Insurance penetration rates in Hong Kong are rising, but are still relatively low, according to a recent HSBC survey.

Although gaps in insurance protection exist, a trend within the life insurance sector in Hong Kong is emerging, and thatÆs the increasing popularity of investment-linked insurance.

The market penetration rate of investment-linked life insurance in Hong Kong is now at 21%, compared with 18% last year and 13% in 2005, according to the HSBC survey. Around 73% of the respondents say their purpose for buying life policies is for wealth accumulation.

ôWe continue to see a shift from a pure-protection mentality to a wealth accumulation and savings-oriented strategy among customers,ö says Bruno Lee, HSBCÆs head of wealth management for personal financial services.

Insurance is evolving away from plain to include products that promote savings and wealth growth, on top of protection. The product range has expanded to offer investment-linked insurance with guaranteed returns, which tend to be popular among the more conservative investors.

HSBCÆs annual insurance market monitor survey, conducted from March to May this year among 1,294 respondents aged 18-64 years old, show that only 45% of them have both life and non-life insurance. The figure is still way below whatÆs ideal for insurance providers, but is nevertheless an improvement from 39% last year and 36% in 2005.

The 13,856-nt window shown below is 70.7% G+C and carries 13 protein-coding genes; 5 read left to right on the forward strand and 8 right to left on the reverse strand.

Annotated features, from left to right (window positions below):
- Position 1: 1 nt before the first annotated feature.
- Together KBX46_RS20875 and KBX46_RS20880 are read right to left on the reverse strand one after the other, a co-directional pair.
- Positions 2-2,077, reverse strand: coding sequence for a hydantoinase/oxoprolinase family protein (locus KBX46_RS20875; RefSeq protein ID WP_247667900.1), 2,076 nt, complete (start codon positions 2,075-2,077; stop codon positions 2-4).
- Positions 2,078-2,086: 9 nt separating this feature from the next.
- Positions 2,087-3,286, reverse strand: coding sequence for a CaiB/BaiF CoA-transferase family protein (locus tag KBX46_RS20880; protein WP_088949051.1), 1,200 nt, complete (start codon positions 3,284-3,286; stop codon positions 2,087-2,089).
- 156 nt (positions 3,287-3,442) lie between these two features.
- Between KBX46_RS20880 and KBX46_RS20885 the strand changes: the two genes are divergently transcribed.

HSBCÆs survey gauges insurance market growth, product penetration rates, customersÆ attitudes and product usage patterns.

According to the survey results, people in Hong Kong are generally optimistic that their families have enough protection in case of any misfortune, with 76% of respondents saying they are ôextremely confidentö about their financial preparedness despite the low insurance penetration rate.

In fact, it is the perception of having sufficient protection that hinders many people in Hong Kong from buying insurance, followed by the lack of spending power.

In the survey, 44% of those without insurance believe the protection they are getting from their family wealth, their company and the government are enough. Around 38% cited financial reasons such as not being the money-earner in the family or policies being too expensive. The rest of the respondents feel they are either too old or too young to buy insurance.